Examples 3 and 4 illustrate how a text in one gospel is influenced by a parallel text in another gospel. Such textual harmonization may be either conscious or unconscious, since the early scribes knew the gospel texts by heart, and it is easy to understand how memorized scriptures could affect the text being written by hand. This occurs most often within the synoptic gospels.

Example 3 
Matthew 7:2 (NRSV) Matthew 7:2 (KJV) 
For with the judgment you make you will be judged, and the measure you give will be the measure you get. For with what judgment ye judge, ye shall be judged: and with what measure ye mete, it shall be measured to you again.

In Matthew 7:2 the reading metrethesetai, “it will be measured,” is supported by the fourth-century Codex Sinaiticus, the fourth-century Codex Vaticanus, thirteen other uncials, family 1 and a majority of minuscules, four Old Latin manuscripts, the original text of Jerome’s Vulgate, the Curetonian Syriac, the Peshitta, the Harclean Syriac, the Sahidic, the Bohairic, Clement of Rome, and Origen. The first three editions of Erasmus had this reading, but in accordance with the Complutensian Polyglot, Erasmus changed the text in 1527 to the variant reading antimetrethesetai, “it will be measured … in return,” or as in the KJV, “it shall be measured … again” (Erasmus 1516, 13; Ximénez 1514). Five uncials, family 13 and a minority of minuscules, the 1550 Textus Receptus, seven Old Latin manuscripts, most manuscripts of the Vulgate, the Palestinian Syriac lectionary, and Hippolytus of Rome support the variant reading. It will be noted that in the listing of witnesses reference is made to the Vulgate for both readings. The reason for this is that [p.141] Vulgate manuscripts show the same variation between the two readings as the Greek manuscripts. The true reading of Jerome’s Vulgate is metietur, “it will be measured,” which is found in early Vulgate manuscripts and modern printed editions (Wordsworth and White 1889; White 1911; Weber 1984). The majority of Vulgate manuscripts, the 1455 Gutenberg edition, and the 1592 Clementine edition have the variant form remetietur “it will be measured … in return.”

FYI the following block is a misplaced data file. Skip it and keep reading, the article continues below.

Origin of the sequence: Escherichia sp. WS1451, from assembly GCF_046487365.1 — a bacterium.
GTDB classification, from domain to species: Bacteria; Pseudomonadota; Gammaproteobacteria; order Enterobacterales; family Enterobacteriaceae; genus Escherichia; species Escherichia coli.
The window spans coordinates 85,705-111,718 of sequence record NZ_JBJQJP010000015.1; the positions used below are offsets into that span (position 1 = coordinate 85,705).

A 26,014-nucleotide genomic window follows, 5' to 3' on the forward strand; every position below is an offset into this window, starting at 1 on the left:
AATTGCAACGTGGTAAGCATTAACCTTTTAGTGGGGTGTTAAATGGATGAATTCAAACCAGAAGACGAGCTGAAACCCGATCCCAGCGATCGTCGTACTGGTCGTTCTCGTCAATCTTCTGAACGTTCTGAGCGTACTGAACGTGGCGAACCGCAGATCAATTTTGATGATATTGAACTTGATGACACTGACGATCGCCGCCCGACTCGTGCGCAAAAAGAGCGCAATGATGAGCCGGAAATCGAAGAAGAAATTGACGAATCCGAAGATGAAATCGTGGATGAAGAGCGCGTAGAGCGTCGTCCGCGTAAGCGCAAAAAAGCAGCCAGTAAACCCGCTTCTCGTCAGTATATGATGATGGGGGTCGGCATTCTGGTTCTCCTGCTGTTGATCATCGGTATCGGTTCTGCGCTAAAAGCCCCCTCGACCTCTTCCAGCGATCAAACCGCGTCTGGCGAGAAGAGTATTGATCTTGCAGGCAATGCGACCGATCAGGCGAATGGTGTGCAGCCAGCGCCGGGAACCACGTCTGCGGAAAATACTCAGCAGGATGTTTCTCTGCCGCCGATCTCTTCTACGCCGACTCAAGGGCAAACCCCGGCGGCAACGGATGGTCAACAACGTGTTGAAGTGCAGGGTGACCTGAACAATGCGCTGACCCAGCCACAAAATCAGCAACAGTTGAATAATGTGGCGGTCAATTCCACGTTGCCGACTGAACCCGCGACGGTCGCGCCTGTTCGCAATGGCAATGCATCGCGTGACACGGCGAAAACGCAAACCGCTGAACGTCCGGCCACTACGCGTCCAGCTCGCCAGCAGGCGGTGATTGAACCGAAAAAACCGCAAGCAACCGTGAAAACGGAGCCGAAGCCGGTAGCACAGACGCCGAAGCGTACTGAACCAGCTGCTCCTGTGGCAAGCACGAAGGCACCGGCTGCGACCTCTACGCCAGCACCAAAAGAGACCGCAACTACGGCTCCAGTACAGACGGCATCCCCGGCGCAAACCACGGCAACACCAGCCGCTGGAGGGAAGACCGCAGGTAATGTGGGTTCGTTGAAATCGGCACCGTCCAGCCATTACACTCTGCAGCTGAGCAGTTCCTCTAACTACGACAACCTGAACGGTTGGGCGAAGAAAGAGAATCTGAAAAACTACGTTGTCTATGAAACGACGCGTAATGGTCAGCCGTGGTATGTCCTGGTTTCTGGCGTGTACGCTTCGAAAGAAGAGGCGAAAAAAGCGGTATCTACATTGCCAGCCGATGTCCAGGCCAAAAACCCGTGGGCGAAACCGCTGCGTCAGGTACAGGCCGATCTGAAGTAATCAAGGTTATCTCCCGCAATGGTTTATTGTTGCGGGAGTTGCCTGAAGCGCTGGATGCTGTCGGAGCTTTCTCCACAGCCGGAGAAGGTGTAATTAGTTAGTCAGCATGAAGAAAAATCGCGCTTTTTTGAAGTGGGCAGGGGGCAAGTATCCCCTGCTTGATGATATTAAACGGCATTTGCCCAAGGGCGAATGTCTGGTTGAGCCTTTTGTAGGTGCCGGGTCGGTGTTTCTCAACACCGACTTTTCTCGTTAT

It is significant that the earlier synoptic parallel in Mark 4:24 reads “the measure you give will be the measure you get.” The variant reading antimetrethesetai, “it will be measured … in return,” is also found at the parallel in Luke 6:38, which reads “for the measure you give will be the measure you get back” (NRSV). Since this Lucan text is very firm among the Greek witnesses to Luke 6:38 with only the original hand of the fourth-century Codex Vaticanus, the sixth-century Codex Guelfer-bytanus A, and a few minuscules harmonizing to metrethesetai, it seems more likely that scribes harmonized some Matthean texts to the Lucan form. In summary, the earliest and best manuscripts support the reading metrethesetai. The external and internal evidence is clear that the shorter reading in Matthew 7:2 is the more original.

Welch (1990, 155) asserts that the variant readings were not “significant enough” to be included in the Greek New Testament published by the United Bible Societies (Aland 1983), but they were not chosen for inclusion in the limited number of variants cited in that edition because there is little question about the correct text.

Example 4 
Matthew 5:44 (NRSV) Matthew 5:44 (KJV) 
But I say to you: Love your enemies and pray for those who persecute you, But I say unto you, Love your enemies, bless them that curse you, do good to them that hate you, and pray for them which despitefully use you and persecute you;